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Question about short, deep Disston saw

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Forum topic by Brett posted 06-01-2011 09:15 PM 1115 views 0 times favorited 9 replies Add to Favorites Watch
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Brett

660 posts in 2143 days


06-01-2011 09:15 PM

I came across a Disston hand saw that I can’t identify. The blade is very deep over its length (about 9 inches near the handle; about 7 inches near the toe) but only about 16 inches long. The top, front “corner” (at the toe) is a very large curve, not a small, nearly sharp, curve as on many other saws. The badge says Disston Phila.

I have looked on the Disstonian Institute site but have not seen pictures of this saw. It is rusty, so I can’t check the etching. Anybody know what kind of saw this might be?

-- More tools, fewer machines.


9 replies so far

View Dan's profile

Dan

3630 posts in 2341 days


#1 posted 06-01-2011 09:26 PM

You should know by now that the first reply your going to get is someone asking you to post a picture! lol

So can you post a picture?

-- Dan - "Collector of Hand Planes"

View Bertha's profile

Bertha

13003 posts in 2154 days


#2 posted 06-01-2011 09:35 PM

I was more focused on resisting making a “short and fat” comment.

-- My dad and I built a 65 chev pick up.I killed trannys in that thing for some reason-Hog

View Greg In Maryland's profile

Greg In Maryland

550 posts in 2458 days


#3 posted 06-01-2011 09:36 PM

Perhaps it is a 1/2 of a Disston?

How about a picture?

View Brett's profile

Brett

660 posts in 2143 days


#4 posted 06-01-2011 09:41 PM

Yeah, I forgot mention that I forgot to take a picture. That’s why I tried to describe it. ;)

Here, I cobbled together a sketch that combines a real Disston saw handle (but not the one on the saw I’m describing) with a diagram of the blade profile as I remember it:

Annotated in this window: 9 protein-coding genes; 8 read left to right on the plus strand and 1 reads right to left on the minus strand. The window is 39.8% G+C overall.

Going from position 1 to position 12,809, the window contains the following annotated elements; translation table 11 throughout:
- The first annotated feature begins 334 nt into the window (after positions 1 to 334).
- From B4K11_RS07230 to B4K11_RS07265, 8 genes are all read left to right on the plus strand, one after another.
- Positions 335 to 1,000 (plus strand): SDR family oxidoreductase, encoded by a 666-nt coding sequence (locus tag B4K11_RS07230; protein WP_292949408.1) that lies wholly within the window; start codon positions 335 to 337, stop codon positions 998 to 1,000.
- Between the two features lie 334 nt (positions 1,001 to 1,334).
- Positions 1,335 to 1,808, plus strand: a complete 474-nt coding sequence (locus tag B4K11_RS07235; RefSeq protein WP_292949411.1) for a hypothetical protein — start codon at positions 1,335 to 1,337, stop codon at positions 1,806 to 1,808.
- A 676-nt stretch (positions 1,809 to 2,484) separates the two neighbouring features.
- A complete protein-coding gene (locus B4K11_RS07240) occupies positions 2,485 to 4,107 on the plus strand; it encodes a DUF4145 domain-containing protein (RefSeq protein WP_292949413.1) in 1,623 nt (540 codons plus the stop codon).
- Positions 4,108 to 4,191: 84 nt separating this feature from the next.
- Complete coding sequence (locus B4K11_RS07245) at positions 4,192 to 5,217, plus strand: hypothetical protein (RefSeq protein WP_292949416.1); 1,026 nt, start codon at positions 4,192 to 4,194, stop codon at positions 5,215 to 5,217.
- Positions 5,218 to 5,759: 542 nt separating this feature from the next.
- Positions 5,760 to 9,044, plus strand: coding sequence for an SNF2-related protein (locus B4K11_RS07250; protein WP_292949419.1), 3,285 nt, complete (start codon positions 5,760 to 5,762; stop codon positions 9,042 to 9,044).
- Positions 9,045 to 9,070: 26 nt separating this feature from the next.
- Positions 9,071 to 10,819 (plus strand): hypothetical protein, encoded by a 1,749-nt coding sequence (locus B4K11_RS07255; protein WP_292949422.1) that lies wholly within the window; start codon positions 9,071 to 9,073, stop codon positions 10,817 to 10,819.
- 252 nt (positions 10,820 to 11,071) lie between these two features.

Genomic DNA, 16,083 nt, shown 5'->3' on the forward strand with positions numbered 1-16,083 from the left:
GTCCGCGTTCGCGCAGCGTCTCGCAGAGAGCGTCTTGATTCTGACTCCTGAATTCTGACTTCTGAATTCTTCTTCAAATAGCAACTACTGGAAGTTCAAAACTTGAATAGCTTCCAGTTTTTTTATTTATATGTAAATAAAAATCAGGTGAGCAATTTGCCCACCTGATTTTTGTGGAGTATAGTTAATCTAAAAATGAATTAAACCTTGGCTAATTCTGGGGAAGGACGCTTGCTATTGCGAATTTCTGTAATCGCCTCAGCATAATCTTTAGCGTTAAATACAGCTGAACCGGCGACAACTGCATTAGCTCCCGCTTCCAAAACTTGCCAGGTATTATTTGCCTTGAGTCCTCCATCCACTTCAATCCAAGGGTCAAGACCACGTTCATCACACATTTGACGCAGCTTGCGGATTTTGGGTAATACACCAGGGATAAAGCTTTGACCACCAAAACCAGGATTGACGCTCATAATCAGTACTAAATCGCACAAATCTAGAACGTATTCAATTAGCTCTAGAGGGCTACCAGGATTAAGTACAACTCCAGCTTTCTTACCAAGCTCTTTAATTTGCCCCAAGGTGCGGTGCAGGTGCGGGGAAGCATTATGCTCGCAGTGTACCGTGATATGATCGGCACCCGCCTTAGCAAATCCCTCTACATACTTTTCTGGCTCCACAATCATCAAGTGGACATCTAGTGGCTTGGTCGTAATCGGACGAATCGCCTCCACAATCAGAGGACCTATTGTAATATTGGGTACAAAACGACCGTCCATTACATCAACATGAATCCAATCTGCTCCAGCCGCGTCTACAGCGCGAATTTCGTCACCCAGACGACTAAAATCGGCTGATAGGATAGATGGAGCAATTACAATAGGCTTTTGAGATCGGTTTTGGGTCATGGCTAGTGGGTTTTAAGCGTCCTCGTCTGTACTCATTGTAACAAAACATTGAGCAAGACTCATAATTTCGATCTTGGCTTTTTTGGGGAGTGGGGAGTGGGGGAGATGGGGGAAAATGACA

Imagine that there are teeth on the bottom edge. :)

-- More tools, fewer machines.

View Bertha's profile

Bertha

13003 posts in 2154 days


#5 posted 06-01-2011 10:15 PM

Looks like a modified saw, still desirable for me. You could make a more geometric fore end and add a little dingle on the top. You’d have people guessing for years!

-- My dad and I built a 65 chev pick up.I killed trannys in that thing for some reason-Hog

View Gregn's profile

Gregn

1642 posts in 2444 days


#6 posted 06-02-2011 06:48 AM

I’ll bet it looked more like this at on time

-- I don't make mistakes, I have great learning lessons, Greg

View Brett's profile

Brett

660 posts in 2143 days


#7 posted 06-02-2011 05:49 PM

Maybe it did, but I think that when I saw it, it was a lot shorter than the saws you’ve pictured, Gregn. I didn’t see a “nub” on the upper edge, either. I’ll take a picture when I re-visit the vendor.

-- More tools, fewer machines.

View MrRon's profile

MrRon

3926 posts in 2704 days


#8 posted 06-02-2011 08:37 PM

I believe it’s known as a flooring saw. The curved portion is used to saw down on a flat surface until the kerf is big enough to use the straight portion of the saw. I forget to ask; are there teeth on the curved portion? If yes, it’s a flooring saw.

View Brett's profile

Brett

660 posts in 2143 days


#9 posted 06-02-2011 08:53 PM

I don’t think there were teeth on the curved portion—only on the bottom edge like a “normal” saw.

-- More tools, fewer machines.

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